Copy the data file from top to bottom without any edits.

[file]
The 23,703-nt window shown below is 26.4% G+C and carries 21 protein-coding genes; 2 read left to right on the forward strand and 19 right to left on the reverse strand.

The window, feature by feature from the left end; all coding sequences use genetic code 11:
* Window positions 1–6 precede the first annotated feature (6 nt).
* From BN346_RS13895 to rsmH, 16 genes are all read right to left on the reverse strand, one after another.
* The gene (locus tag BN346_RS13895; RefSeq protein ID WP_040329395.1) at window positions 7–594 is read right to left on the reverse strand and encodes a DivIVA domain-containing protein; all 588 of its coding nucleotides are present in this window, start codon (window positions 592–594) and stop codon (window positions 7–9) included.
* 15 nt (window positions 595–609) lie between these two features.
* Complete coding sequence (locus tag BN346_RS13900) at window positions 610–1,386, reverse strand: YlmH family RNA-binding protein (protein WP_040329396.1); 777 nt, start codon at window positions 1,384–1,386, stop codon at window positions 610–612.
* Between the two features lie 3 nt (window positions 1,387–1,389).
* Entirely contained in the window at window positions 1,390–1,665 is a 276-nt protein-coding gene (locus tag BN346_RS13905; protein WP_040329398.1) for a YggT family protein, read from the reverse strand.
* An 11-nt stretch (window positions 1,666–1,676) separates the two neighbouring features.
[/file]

The 23,703-nt window shown below is 26.4% G+C and carries 21 protein-coding genes; 2 read left to right on the forward strand and 19 right to left on the reverse strand.

The window, feature by feature from the left end; all coding sequences use genetic code 11:
* Window positions 1–6 precede the first annotated feature (6 nt).
* From BN346_RS13895 to rsmH, 16 genes are all read right to left on the reverse strand, one after another.
* The gene (locus tag BN346_RS13895; RefSeq protein ID WP_040329395.1) at window positions 7–594 is read right to left on the reverse strand and encodes a DivIVA domain-containing protein; all 588 of its coding nucleotides are present in this window, start codon (window positions 592–594) and stop codon (window positions 7–9) included.
* 15 nt (window positions 595–609) lie between these two features.
* Complete coding sequence (locus tag BN346_RS13900) at window positions 610–1,386, reverse strand: YlmH family RNA-binding protein (protein WP_040329396.1); 777 nt, start codon at window positions 1,384–1,386, stop codon at window positions 610–612.
* Between the two features lie 3 nt (window positions 1,387–1,389).
* Entirely contained in the window at window positions 1,390–1,665 is a 276-nt protein-coding gene (locus tag BN346_RS13905; protein WP_040329398.1) for a YggT family protein, read from the reverse strand.
* An 11-nt stretch (window positions 1,666–1,676) separates the two neighbouring features.